Seeing Cuba for the first time, Christopher Columbus said, “The goodliest land that eye ever saw, the sweetest thing in the world.” After five hundred years, Columbus’s words are still relevant, and what’s more intriguing is the fact that visiting Cuba by ship is the best way to absorb the rich history and personal warmth of her people.
As you may have heard, Cuba is not like any place you’ve been before. Witnessing the outward detail of her majestic decay contrasted against the inner beauty of her people will challenge you in ways that can be transformative. You can find yesterday in Cuba, but I urge you to use your travels to Cuba to break your pattern of repetition, cut loose the modern grid of predictability and allow yourself to be challenged intellectually and emotionally. Ask some questions that Cuba can help you answer. For example, why do you associate newness with relevancy, or is it right to relate material possessions with identity?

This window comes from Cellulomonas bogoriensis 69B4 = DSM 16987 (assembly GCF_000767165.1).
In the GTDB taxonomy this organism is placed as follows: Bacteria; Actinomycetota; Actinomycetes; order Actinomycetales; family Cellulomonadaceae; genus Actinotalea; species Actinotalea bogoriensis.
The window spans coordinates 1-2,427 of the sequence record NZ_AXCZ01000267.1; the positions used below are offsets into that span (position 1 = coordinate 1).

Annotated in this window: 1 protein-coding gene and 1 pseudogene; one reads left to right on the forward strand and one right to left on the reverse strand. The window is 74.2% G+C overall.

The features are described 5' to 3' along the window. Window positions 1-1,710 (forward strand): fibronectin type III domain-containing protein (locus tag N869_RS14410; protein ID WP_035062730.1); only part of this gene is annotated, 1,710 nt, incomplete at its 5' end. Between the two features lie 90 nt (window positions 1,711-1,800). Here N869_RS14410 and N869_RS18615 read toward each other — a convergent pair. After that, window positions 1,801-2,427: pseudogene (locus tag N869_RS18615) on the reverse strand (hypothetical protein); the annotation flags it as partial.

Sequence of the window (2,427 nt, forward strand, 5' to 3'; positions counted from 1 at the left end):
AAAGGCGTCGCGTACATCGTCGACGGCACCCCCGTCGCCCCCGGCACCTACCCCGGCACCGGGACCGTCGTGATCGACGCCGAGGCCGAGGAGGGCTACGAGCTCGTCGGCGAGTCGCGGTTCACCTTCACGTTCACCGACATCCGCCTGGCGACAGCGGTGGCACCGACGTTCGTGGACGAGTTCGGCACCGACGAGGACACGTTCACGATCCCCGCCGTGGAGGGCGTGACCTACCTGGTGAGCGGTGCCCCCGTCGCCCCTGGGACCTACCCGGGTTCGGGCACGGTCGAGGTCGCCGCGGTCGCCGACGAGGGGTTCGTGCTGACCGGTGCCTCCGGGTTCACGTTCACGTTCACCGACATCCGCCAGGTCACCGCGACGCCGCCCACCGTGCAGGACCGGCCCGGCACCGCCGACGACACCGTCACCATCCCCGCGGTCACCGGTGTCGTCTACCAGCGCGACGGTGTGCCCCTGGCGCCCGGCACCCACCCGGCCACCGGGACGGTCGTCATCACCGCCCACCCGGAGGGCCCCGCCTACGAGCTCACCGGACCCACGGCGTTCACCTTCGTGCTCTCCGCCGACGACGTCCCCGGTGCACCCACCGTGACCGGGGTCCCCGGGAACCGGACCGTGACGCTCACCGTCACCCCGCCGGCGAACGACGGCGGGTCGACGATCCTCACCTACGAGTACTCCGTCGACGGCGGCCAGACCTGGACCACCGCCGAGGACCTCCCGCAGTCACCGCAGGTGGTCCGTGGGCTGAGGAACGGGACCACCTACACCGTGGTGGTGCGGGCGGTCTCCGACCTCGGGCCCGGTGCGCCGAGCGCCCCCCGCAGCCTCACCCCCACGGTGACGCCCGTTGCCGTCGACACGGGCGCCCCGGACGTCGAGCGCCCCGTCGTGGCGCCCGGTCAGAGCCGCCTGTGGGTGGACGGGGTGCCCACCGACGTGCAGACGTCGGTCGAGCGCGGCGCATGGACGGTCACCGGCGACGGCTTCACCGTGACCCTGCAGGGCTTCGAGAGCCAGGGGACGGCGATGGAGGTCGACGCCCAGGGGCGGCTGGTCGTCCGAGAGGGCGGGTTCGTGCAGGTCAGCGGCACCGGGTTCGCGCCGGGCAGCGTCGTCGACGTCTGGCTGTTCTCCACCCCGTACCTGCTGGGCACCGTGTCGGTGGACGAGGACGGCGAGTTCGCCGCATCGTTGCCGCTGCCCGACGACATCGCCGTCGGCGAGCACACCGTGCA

One little known fact about Cuba that is easily overlooked until you visit the island nation is the virtual absence of modern commercial advertising. In fact, Havana is one of the few remaining major cities in the world where garish advertising does not frame the view of every street corner. The same applies to all of Cuba’s urban environments and rural landscapes.
Expect your immersive, perspective-shifting journey aboard the Aegean Odyssey to make a lasting impact during your visit and even after you return. The art of slow travel is as much about your inward journey as it is about the new geographies and people you will encounter.